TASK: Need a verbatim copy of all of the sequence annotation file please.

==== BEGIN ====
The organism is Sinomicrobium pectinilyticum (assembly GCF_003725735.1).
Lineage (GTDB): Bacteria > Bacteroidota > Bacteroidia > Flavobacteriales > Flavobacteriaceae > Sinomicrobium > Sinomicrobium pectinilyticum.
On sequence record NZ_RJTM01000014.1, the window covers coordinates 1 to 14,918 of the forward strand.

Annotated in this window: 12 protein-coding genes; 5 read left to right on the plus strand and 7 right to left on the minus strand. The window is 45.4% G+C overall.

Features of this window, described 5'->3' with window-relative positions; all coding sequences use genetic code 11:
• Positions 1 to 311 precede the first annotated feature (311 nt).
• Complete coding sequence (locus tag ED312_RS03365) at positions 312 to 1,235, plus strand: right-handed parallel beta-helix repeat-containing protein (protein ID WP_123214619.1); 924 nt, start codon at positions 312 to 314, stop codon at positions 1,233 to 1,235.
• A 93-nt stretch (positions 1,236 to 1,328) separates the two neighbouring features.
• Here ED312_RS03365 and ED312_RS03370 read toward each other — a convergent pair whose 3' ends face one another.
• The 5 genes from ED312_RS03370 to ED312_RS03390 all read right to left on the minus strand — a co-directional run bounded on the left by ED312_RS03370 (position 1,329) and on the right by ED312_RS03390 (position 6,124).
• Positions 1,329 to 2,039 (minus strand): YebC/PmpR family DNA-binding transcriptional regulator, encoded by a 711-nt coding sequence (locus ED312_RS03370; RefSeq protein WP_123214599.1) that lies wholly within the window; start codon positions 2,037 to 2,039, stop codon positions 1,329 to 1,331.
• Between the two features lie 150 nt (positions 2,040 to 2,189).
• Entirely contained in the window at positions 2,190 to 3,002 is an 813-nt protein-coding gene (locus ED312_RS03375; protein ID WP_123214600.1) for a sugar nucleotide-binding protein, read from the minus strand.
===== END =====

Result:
The organism is Sinomicrobium pectinilyticum (assembly GCF_003725735.1).
Lineage (GTDB): Bacteria > Bacteroidota > Bacteroidia > Flavobacteriales > Flavobacteriaceae > Sinomicrobium > Sinomicrobium pectinilyticum.
On sequence record NZ_RJTM01000014.1, the window covers coordinates 1 to 14,918 of the forward strand.

Annotated in this window: 12 protein-coding genes; 5 read left to right on the plus strand and 7 right to left on the minus strand. The window is 45.4% G+C overall.

Features of this window, described 5'->3' with window-relative positions; all coding sequences use genetic code 11:
• Positions 1 to 311 precede the first annotated feature (311 nt).
• Complete coding sequence (locus tag ED312_RS03365) at positions 312 to 1,235, plus strand: right-handed parallel beta-helix repeat-containing protein (protein ID WP_123214619.1); 924 nt, start codon at positions 312 to 314, stop codon at positions 1,233 to 1,235.
• A 93-nt stretch (positions 1,236 to 1,328) separates the two neighbouring features.
• Here ED312_RS03365 and ED312_RS03370 read toward each other — a convergent pair whose 3' ends face one another.
• The 5 genes from ED312_RS03370 to ED312_RS03390 all read right to left on the minus strand — a co-directional run bounded on the left by ED312_RS03370 (position 1,329) and on the right by ED312_RS03390 (position 6,124).
• Positions 1,329 to 2,039 (minus strand): YebC/PmpR family DNA-binding transcriptional regulator, encoded by a 711-nt coding sequence (locus ED312_RS03370; RefSeq protein WP_123214599.1) that lies wholly within the window; start codon positions 2,037 to 2,039, stop codon positions 1,329 to 1,331.
• Between the two features lie 150 nt (positions 2,040 to 2,189).
• Entirely contained in the window at positions 2,190 to 3,002 is an 813-nt protein-coding gene (locus ED312_RS03375; protein ID WP_123214600.1) for a sugar nucleotide-binding protein, read from the minus strand.